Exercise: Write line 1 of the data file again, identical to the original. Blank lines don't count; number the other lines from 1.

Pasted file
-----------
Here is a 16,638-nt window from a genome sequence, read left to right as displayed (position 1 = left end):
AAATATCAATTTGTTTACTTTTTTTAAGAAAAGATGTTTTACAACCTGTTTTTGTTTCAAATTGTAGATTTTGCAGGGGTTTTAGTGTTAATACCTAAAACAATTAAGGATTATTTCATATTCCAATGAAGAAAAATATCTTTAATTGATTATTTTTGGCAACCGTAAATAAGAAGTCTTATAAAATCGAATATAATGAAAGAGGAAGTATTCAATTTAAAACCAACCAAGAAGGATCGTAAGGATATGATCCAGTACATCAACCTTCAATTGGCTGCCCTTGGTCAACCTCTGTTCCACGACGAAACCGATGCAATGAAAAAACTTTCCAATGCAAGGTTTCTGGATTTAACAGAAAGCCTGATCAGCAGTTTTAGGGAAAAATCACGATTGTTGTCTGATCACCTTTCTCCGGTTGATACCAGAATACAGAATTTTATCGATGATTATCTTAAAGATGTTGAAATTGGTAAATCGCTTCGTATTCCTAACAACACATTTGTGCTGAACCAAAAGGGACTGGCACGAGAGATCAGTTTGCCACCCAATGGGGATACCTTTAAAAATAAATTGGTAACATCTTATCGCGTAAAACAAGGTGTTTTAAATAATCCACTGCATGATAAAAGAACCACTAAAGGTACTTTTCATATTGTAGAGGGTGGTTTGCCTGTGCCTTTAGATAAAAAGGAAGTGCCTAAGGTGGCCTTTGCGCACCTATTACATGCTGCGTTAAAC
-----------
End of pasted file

Here is a 16,638-nt window from a genome sequence, read left to right as displayed (position 1 = left end):